"You are all right, perhaps, but if you are going to be a baby of mine again, you mustn't open your eyes for nine days to come."

Strangely enough, although they are extraordinarily fond of catnip when they are well, cats will seldom touch it when they are ill. So that, while this fragrant herb is necessary to keep them in good condition, it is useless to offer it after they have fallen really ill: although a convalescent cat will take to it with good relish. Catnip, however, should be provided occasionally when well, as it acts as a gentle stimulus and corrective, and is decidedly a luxury. It is doubtful, however, whether an extremely delicate, nervous cat is benefited from its use, if she becomes much intoxicated on it, as some cats do. The plant has a varied effect on cats, some being wildly intoxicated, and others seeming only to enjoy a general sense of comfort and mild exhilaration. The former will roll over and over, striking and catching at everything near by, and scratching and biting all who touch it, in uncontrollable frenzy; the latter lie down, or sit upon the stalks, after eating the leaves, and purr more or less violently.

Butter, too, is an excellent corrective for cats. Give them now and then a small piece—say a half-teaspoonful; they like it, and it acts as a gentle laxative, besides keeping the fur in nice condition. A trick some people have when they wish to show their cats, either at exhibitions or to admiring friends at home, is to touch them all over with fresh cream. The cats lap it off, and leave their fur beautifully polished.

Cats are quite as often troubled with diarrhoea as with constipation. Too much liver or fat meat will bring it on, or even exposure to wet or cold. If it continues, the cat will grow thin and emaciated, and end in death by dysentery. In such cases, put the cat in a warm room, with a box of fresh earth or sand and a comfortable bed. First give her a scant half-teaspoonful of castor oil, and six or eight hours afterward repeat the dose, with two drops of laudanum added to it. Follow up this treatment with a teaspoonful, three times a day, of chalk mixture, with half a drop of laudanum in each dose.

If a cat gives indications of poison, by frequent attacks of vomiting and refusing nearly all food for any length of time, a grain of tris-nitrate of bismuth on the tongue once or, in extreme cases, twice a day will give relief. A milk and fish diet should be used unless there is great emaciation, when raw beef, cut or scraped fine, may be given.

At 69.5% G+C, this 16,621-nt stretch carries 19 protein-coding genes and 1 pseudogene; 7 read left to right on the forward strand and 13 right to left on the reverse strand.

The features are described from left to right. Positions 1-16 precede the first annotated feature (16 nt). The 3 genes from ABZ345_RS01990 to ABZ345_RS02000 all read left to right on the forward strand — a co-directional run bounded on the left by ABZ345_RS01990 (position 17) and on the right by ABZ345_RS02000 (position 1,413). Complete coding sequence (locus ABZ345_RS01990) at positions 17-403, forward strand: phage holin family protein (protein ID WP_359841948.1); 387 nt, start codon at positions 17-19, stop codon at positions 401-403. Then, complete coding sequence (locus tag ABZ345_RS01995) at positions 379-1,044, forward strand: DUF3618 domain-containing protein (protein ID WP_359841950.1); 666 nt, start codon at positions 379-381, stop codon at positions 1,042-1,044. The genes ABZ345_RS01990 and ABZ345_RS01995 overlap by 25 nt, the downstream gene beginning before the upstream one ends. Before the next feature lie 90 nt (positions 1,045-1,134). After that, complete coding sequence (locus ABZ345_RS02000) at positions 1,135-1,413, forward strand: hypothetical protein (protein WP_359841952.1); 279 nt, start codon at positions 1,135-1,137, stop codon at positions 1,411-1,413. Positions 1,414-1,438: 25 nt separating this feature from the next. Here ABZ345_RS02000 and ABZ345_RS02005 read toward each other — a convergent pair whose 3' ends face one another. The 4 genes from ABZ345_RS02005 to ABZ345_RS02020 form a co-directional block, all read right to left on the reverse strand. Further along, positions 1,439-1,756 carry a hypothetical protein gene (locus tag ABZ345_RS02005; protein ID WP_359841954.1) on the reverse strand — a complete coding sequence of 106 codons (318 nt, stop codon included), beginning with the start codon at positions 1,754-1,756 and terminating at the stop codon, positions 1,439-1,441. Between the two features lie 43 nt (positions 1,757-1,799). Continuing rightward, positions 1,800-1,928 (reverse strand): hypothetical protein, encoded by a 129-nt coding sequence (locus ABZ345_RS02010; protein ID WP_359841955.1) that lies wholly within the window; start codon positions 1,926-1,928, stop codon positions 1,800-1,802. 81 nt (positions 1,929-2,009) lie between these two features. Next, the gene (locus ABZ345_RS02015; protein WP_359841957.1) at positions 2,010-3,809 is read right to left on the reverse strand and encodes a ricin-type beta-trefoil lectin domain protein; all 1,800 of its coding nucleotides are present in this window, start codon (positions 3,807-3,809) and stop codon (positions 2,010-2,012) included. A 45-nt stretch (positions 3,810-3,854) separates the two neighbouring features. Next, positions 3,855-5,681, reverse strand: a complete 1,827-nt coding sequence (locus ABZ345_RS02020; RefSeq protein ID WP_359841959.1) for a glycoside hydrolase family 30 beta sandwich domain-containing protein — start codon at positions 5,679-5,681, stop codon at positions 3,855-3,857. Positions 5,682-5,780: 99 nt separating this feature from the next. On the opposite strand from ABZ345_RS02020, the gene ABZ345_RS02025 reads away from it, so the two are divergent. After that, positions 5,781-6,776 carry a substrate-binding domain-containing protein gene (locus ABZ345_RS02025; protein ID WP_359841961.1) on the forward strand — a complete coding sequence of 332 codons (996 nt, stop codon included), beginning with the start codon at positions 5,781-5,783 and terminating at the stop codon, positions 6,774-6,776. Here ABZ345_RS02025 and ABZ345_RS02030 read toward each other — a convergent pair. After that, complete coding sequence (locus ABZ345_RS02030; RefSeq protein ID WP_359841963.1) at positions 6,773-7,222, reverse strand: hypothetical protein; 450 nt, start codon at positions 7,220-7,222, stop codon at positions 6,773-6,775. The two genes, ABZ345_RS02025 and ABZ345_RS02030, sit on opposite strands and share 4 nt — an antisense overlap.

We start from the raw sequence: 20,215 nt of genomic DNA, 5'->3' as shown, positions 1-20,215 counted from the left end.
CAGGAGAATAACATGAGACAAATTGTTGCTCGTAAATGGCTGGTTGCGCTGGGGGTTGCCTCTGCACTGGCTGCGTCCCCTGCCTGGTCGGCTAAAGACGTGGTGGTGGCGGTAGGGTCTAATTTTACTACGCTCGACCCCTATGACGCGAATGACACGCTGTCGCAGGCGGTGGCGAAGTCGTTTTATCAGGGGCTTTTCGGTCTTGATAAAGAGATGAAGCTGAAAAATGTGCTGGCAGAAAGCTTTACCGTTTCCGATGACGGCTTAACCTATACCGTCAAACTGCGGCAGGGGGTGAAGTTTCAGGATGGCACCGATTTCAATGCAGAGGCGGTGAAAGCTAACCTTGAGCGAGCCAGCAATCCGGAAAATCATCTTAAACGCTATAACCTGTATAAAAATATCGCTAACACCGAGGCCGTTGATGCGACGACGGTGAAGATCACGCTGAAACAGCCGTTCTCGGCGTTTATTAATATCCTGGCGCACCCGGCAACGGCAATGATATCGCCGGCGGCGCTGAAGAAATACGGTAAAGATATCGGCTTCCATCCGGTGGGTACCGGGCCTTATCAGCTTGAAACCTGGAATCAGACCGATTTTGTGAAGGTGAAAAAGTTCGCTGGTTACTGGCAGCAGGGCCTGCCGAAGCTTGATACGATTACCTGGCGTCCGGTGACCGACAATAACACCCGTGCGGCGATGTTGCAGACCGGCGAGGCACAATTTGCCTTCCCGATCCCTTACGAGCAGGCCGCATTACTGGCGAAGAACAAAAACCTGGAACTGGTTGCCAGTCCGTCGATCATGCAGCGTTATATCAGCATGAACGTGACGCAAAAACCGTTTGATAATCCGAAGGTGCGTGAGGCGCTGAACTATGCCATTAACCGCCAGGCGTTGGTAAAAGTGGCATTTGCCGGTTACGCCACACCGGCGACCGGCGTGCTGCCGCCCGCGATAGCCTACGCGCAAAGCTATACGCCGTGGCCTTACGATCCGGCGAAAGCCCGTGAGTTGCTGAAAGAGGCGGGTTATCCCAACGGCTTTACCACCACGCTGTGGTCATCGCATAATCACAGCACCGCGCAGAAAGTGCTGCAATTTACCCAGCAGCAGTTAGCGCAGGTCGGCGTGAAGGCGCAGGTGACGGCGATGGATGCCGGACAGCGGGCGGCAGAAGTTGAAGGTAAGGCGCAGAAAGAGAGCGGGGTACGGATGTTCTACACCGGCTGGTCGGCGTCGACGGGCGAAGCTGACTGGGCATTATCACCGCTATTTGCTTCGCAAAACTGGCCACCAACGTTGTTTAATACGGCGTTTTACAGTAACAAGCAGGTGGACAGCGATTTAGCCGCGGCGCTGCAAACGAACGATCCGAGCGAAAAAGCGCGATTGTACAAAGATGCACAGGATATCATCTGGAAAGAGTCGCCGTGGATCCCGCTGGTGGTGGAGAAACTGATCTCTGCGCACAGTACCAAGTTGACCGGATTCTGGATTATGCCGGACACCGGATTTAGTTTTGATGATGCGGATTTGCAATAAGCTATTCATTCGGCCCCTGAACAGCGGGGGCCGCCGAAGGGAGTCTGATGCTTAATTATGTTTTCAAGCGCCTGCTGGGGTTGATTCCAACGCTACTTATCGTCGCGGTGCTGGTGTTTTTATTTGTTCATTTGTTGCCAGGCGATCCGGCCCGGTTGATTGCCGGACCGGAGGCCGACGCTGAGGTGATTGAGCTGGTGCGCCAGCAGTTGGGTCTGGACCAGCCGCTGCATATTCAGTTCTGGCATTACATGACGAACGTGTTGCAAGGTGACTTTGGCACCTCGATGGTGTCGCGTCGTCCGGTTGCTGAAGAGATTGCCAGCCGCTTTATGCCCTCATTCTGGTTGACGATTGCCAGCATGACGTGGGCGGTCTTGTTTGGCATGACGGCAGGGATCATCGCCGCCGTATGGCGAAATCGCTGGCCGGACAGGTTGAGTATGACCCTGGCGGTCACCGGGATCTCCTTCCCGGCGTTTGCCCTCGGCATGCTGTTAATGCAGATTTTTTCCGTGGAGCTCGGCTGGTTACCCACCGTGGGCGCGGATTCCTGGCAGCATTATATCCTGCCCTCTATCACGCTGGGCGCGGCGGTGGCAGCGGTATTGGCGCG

Cod-liver oil may be given for consumption, two or three times a day, in teaspoonful doses.

Cats are subject to fits of various kinds,—caused by too heavy diets, or by the opposite. If the cat is fat and overfed, the diet plainly should be lowered, giving milk, fish, and vegetables, with liver three times a week. If the cat is thin and emaciated, a strengthening diet should be given, with plenty of raw meat cut fine, milk, and cod-liver oil twice a day. In cases of extreme exhaustion or emaciation, occasional doses of port wine are useful, given in scant teaspoonful quantities.

A few grains of common alum in warm water, used to wash out a cat's inflamed eyes once an hour, is a simple and effectual cure.

Cats have apoplexy, and even paralysis. They die in their sleep, too, which would indicate that they have heart disease.

The best thing to do is to keep them in good condition by giving them good food and plenty of it,—yet not too much. Let them have fresh grass and catnip. They will eat the latter dry as well as green, and even like the dry packages sold by apothecaries. A saucer of milk at night and early in the morning should be given them; and in all cases their meat should be cut fine. Half the fits which cats have are caused by indigestion. After a cat is three or four years old she begins to lose her teeth, and soon finds it difficult to masticate the hard chunks of meat which many people think are good enough for cats. A little care in this direction will save them much trouble.

Again, do not turn your cats out at night, especially in cold weather. A well-trained cat will make no trouble in the house, and will seldom need to go out at night. If she does she will make her wants known. Let her sleep where she chooses, but leave the cellar door open so that she can get down there, and you will never see or hear anything of rats and mice. Teach her to run out in the daytime, when she will seldom do any mischief, and will not get sick from exposure. It is the night cats that steal chickens, kill birds and pigeons and rabbits, steal from other houses, and get covered with fleas, to say nothing of giving nocturnal concerts.